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    ABSTRACT: Given a set of m identical bins of size 1, the online input consists of a (potentially infinite) stream of items in (0,1]. Each item is to be assigned to a bin upon arrival. The goal is to cover all bins, that is, to reach a situation where a total size of items of at least 1 is assigned to each bin. The cost of an algorithm is the sum of all used items at the moment when the goal is first fulfilled. We consider three variants of the problem, the online problem, where there is no restriction of the input items, and the two semi-online models, where the items arrive sorted by size, that is, either by non-decreasing size or by non-increasing size. The offline problem is considered as well.
    Discrete Applied Mathematics 01/2010; 158:1381-1393. · 0.72 Impact Factor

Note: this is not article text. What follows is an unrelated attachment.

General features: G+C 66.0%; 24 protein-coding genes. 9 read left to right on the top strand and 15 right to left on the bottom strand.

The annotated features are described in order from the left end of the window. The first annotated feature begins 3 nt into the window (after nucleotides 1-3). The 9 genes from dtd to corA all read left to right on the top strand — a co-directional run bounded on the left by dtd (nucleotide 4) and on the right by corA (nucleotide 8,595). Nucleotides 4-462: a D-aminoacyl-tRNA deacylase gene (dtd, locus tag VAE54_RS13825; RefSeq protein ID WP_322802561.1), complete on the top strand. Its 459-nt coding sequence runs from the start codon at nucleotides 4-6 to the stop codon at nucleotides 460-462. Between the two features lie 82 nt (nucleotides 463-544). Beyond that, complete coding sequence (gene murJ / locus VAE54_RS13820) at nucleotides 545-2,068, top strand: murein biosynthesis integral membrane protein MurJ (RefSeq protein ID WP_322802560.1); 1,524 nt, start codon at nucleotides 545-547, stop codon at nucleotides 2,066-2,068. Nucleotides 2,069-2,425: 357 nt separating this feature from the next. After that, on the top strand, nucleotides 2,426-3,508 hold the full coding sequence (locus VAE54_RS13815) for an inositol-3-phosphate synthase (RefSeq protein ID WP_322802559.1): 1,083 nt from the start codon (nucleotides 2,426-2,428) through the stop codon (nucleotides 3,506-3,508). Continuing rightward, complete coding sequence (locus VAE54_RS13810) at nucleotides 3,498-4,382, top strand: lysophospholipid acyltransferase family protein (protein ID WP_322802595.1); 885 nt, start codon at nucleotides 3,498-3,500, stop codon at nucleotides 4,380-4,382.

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    ABSTRACT: Herein, we present the process of developing the fi rst Hungarian Dependency TreeBank. First, short refe rences are made to dependency grammars we considered important in the development of our Treebank. Second, mention is made of existing dependency corpora for other languages. Third, we present the steps of converting the Szeged Treebank into depend ency-tree format: from the originally phrase-structured treebank, we produced dependency trees by automatic conversion, checked and corrected them thereby creating the first manually annotated dependency co rpus for Hungarian. We also go into detail about th e two major sets of problems, i.e. coordination and predicative nouns and adjectives. Fourth, we give statistics on the treebank: by now, we have completed the annotation of business news, newspaper articles, le gal texts and texts in informatics, at the same tim e, we are planning to convert the entire corpus into dependency tree format. Finally, we give some hints on the applicability of the sys tem: the present database may be utilized - among others - in information extraction and machine translation as well.